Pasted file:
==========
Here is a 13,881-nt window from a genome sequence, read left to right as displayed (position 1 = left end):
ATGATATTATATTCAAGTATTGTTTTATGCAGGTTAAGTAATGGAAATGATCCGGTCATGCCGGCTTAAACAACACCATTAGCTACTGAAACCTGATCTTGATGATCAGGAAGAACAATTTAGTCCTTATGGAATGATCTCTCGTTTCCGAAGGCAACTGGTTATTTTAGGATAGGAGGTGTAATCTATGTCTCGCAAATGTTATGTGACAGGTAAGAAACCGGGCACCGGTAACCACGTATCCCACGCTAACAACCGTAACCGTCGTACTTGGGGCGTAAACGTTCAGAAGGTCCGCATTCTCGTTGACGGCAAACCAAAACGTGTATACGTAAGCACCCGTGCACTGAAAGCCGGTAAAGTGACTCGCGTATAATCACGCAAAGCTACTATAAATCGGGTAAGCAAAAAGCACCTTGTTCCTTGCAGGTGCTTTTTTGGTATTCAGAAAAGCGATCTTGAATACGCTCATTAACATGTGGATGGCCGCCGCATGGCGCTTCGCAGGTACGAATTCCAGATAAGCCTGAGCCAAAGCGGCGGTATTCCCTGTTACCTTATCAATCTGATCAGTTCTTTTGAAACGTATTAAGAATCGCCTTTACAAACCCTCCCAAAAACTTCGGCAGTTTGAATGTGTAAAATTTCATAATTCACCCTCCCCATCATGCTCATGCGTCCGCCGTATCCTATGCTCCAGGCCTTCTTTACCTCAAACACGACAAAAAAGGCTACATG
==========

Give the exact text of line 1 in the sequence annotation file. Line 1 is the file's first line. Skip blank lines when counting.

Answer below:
Here is a 13,881-nt window from a genome sequence, read left to right as displayed (position 1 = left end):